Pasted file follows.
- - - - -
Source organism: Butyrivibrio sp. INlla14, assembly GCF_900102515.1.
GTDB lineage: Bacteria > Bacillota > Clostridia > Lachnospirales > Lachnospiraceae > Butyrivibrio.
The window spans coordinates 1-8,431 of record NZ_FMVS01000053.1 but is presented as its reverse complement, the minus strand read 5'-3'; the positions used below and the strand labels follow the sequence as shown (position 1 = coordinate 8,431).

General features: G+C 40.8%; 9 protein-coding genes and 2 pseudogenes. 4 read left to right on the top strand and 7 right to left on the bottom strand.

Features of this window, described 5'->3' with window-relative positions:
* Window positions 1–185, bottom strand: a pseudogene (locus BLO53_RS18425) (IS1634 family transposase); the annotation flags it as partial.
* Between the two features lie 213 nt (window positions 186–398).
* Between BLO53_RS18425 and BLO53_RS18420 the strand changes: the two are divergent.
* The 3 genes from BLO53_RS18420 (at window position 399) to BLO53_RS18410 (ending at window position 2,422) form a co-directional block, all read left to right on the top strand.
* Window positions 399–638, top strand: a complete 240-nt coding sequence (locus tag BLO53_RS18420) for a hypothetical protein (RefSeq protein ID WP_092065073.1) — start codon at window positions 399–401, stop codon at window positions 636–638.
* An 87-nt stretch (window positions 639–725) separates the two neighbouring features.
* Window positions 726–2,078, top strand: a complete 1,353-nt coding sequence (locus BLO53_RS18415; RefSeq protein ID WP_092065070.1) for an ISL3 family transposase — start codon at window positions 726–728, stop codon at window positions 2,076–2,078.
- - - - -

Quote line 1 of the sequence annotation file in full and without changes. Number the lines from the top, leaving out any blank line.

Source organism: Butyrivibrio sp. INlla14, assembly GCF_900102515.1.